Romania's witches harness the powers of the web

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Romania's witches harness the powers of the web

"Repeat after me! To be together with who I want..."  

"Repeat after me! To be together with who I want," a family of Romanian witches chant via a video call to a client in India paying for a love spell. 

The session, in a decorated shed in a back yard 15 km (9 miles) north of Bucharest, is one of many consultations the family holds online, alternating them with rituals livestreamed on Facebook to build up their digital following.

"A truly powerful witch can solve problems from a distance," explains 20-year-old witch Cassandra Buzea.

"It's not the phone or Facebook that are doing the magic. It's the words that we're saying, the rituals that we're doing and it's enough to look each other in the eye for the ritual to work."

The power of the Internet has allowed Romania's busy witch community to gradually migrate their ancient practices onto the Web.

Witchcraft has long been seen as a folk custom in the eastern European country, and many of its estimated 4,000 witches are luring customers from Europe, Asia and the United States.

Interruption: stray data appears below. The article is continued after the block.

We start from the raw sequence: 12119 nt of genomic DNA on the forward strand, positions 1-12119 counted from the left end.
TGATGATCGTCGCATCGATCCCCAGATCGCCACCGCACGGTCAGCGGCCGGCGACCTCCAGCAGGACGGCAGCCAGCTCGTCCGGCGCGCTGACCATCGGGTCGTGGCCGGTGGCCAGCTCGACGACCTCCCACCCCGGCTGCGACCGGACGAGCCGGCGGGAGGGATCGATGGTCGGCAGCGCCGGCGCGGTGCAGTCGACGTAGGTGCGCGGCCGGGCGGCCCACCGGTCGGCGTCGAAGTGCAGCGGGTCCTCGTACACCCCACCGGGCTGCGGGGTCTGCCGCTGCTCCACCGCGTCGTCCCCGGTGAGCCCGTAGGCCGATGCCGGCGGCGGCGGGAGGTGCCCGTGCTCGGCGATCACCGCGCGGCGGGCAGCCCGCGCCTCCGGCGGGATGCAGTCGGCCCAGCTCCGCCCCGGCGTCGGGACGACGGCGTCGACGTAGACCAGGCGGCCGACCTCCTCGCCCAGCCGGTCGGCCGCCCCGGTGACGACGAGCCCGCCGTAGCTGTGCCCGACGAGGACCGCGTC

Buzea said it was the younger generation that had persuaded the old about the powers of the 'selfie', and her mother was quickly on board.

"Nothing's changed, the craft is the same, but now it's much easier for us to be in contact with clients from other countries," said Mihaela Minca, who taught her daughter Buzea the family craft.

Love, health, money

They would not disclose how much they earn but said a tarot reading starts at €50 euros (US$56.11).

However, many of the special rituals, often to do with love, health or money, last weeks and can run into the hundreds.

The witches also said they had recently turned their attention to politics, joining anti-corruption protests.

Minca said she connected online with nine witches and wizards from across Europe to the United States, seeking to put a curse on Romanian lawmakers seen by witches as corrupt.

Streamed online, the group had performed a mass ritual simultaneously with their overseas associates, against "those who don't do their jobs, those who have bad intentions, will lose their positions and suffer health problems," said Minca.

She said they plan to harness the global power of the Internet once more ahead of May's European parliament elections.

"We will continue this ritual on the 25th of May. We will do a powerful ritual against the Romanian government, so on the 26th when the European elections are taking place we will cast our spell for the good of the country."

Transparency International ranks Romania as one of the EU’s most corrupt states and Brussels has kept its judicial system under special monitoring since it joined the bloc in 2007.

Romania's ruling Social Democrats spearheaded an overhaul of the country's criminal codes last year. The European Commission said the proposed changes were a reversal of a decade of democratic and market reforms in the former Communist country.

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